By Valerie Wang
Known as “The Last Frontier” and the 49th state of the United States, Alaska is one of the most distinctive places on the planet. Juneau, the capital of Alaska, is the only capital city in the United States exclusively accessible by boat or plane. Hundreds of years since discovered, only about 160,000 acres of Alaska is explored, while the other 349,840,000 acres still remain untouched.
Alaska is home to grizzly bears, polar bears, lynx, moose, humpback whales, bald eagles, caribou, grey wolves, and many many more special animals. When visiting Alaska, I saw a moose standing right next to our car, eating leaves off a tree in a schoolyard, and a polar bear at the zoo—once in a lifetime sights to see! Incredibly, Alaska holds North America’s tallest peak, Mount Mckinley, at 20,230 feet, and approximately 5% of the state’s land is covered by glaciers.
The aurora borealis, otherwise known as northern lights, is a widely admired gift of nature, and Alaska happens to be one of the finest places to view the breathtaking scene. Yellow, green, blue, purple, and red patterns of light energy fill the night sky. The aurora borealis occurs in all four seasons, but is best illuminated in the months between August and April (with less daylight). Through offered northern light tours, tourists are able to see the enchanting light show with their own eyes.
Denali National Park and Reserve, the third largest national park in the United States, presents a vast wilderness unspoiled by human hands and encompasses the famous Mount Mckinley. I actually took the bus tour at Denali National Park and I saw an abundance of natural wildlife and alluring scenery. The park certainly proves to be life-changing and forever memorable. I definitely recommend checking out the park if you plan to visit Alaska.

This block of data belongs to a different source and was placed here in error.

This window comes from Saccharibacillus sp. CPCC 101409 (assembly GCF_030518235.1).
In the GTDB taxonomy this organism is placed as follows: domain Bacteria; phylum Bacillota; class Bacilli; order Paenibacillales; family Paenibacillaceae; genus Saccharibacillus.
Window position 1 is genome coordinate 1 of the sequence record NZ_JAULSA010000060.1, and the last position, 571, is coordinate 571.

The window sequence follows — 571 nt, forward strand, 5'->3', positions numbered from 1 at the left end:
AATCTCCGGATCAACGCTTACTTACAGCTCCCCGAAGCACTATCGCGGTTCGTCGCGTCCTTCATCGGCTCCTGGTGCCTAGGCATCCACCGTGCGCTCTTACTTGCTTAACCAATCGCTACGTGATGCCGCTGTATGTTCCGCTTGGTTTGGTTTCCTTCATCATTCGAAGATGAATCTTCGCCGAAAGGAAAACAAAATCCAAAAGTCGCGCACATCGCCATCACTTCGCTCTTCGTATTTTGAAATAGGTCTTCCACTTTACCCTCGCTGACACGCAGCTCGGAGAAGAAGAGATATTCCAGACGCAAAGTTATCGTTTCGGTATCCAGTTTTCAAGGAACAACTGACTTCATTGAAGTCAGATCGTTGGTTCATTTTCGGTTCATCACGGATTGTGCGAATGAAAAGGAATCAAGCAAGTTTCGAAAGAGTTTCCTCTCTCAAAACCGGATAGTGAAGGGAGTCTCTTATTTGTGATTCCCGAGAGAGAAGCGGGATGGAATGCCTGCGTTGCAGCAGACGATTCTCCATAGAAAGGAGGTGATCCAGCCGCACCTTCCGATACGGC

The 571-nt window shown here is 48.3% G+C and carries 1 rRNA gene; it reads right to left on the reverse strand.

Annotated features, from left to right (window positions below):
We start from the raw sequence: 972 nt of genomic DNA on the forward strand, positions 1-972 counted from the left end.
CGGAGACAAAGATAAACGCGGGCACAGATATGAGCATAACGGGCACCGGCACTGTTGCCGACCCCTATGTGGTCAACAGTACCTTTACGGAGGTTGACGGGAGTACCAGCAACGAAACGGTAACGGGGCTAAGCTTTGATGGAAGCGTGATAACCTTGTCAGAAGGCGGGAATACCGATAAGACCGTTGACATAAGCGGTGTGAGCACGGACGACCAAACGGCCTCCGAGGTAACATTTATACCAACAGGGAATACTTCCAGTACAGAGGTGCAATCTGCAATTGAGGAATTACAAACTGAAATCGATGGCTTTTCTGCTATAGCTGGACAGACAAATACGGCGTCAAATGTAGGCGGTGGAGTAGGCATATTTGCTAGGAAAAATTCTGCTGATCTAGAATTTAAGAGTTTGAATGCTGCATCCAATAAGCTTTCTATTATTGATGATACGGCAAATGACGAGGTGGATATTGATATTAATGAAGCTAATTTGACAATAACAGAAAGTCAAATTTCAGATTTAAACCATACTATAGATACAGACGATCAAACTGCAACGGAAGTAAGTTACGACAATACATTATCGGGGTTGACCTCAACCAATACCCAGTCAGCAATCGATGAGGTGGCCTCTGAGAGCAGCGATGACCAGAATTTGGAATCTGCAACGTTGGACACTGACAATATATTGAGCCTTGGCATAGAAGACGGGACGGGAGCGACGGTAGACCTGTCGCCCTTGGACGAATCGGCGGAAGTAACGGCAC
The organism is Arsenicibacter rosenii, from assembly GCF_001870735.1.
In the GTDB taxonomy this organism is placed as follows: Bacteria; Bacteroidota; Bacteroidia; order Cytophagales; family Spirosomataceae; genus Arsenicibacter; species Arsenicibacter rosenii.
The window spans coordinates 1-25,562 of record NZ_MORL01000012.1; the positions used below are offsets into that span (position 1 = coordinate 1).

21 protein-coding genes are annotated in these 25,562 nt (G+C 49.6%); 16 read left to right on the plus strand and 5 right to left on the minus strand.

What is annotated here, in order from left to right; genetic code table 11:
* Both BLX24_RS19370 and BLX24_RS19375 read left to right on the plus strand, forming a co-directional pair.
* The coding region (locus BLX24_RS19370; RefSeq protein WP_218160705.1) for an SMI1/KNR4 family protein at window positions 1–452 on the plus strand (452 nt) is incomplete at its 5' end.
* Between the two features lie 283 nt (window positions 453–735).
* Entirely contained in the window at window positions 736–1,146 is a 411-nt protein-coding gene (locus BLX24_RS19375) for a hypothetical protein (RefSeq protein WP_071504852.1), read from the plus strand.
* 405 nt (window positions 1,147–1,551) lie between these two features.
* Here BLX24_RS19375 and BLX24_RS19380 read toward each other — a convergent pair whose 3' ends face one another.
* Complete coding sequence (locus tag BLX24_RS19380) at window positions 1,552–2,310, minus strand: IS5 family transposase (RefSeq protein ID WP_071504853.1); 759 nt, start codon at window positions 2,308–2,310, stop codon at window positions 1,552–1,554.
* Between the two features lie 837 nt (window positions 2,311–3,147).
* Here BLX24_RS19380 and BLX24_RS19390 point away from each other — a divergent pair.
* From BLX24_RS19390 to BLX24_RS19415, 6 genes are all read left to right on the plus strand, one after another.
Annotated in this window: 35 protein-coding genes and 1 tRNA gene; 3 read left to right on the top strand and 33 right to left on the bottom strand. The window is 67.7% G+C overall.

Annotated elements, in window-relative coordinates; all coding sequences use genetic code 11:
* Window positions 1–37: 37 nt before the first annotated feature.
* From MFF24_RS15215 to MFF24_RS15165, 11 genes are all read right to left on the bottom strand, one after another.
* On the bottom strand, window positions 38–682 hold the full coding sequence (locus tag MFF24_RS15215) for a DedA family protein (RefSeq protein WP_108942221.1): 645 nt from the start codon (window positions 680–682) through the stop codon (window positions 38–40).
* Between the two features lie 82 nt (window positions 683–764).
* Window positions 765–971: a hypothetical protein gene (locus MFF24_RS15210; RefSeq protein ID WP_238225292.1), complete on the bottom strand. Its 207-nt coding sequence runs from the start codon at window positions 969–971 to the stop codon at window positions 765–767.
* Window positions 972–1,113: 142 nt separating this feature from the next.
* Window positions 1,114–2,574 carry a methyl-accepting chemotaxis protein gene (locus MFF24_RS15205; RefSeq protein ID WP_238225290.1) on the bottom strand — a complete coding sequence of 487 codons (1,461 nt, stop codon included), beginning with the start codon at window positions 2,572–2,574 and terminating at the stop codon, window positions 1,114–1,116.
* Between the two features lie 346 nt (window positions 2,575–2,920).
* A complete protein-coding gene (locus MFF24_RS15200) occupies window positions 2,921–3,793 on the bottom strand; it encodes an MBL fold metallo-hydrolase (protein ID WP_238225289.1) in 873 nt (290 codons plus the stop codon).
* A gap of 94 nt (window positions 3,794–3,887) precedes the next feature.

Because Alaska is positioned so north, it doesn’t receive much solar energy, meaning the summers tend to have more pleasant, warm weather. Although, I experienced first-hand the mosquitoes galore throughout the summer season.
However, I think Alaska’s most extraordinary attribute is the unique sunlight sequence. Annually, from around May 10 to August 2, the sun never sets. This phenomenon is recognized as the midnight sun. In contrast, from around November 18 to January 24, the sun never rises—the polar night. Quite remarkable!
With that said, hurry up and catch a flight to venture the brilliance of The Last Frontier for yourself!